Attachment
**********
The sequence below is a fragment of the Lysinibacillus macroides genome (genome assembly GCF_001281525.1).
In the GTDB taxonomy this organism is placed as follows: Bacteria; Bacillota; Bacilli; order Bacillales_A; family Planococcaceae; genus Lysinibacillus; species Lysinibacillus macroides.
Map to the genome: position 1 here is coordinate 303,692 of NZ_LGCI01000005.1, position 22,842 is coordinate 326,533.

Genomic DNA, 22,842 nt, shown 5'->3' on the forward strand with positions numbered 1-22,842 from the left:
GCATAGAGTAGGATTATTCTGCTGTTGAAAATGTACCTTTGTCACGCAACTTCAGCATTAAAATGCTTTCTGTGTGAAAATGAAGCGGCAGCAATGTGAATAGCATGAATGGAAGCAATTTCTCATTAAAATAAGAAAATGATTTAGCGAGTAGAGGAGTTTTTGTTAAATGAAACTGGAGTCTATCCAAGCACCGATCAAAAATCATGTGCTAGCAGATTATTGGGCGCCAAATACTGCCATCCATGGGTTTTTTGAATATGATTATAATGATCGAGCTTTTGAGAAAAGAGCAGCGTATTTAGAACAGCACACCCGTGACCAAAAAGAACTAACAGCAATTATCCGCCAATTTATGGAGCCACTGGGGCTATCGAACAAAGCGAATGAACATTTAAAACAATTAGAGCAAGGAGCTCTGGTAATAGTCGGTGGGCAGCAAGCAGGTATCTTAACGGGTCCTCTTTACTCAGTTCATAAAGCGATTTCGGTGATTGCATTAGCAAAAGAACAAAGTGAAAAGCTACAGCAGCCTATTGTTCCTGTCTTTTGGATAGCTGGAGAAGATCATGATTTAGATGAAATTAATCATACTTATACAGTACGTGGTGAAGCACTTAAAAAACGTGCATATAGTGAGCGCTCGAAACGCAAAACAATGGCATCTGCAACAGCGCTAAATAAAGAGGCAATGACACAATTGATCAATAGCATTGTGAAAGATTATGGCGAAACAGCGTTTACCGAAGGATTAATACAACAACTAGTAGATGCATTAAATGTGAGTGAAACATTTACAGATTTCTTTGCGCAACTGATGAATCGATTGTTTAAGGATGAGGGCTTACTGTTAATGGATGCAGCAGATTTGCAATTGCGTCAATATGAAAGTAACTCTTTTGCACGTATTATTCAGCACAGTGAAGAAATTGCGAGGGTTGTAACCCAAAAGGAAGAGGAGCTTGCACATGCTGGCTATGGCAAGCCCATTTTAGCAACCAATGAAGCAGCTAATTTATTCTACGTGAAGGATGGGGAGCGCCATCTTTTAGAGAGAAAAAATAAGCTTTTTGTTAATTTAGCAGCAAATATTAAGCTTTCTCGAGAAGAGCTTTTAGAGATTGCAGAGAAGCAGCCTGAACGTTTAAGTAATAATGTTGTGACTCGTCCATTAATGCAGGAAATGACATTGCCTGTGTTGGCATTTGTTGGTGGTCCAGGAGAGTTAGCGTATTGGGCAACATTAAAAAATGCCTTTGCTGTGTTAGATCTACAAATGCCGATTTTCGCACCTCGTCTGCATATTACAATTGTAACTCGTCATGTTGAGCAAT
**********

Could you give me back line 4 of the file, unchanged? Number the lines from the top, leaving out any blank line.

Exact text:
Genomic DNA, 22,842 nt, shown 5'->3' on the forward strand with positions numbered 1-22,842 from the left: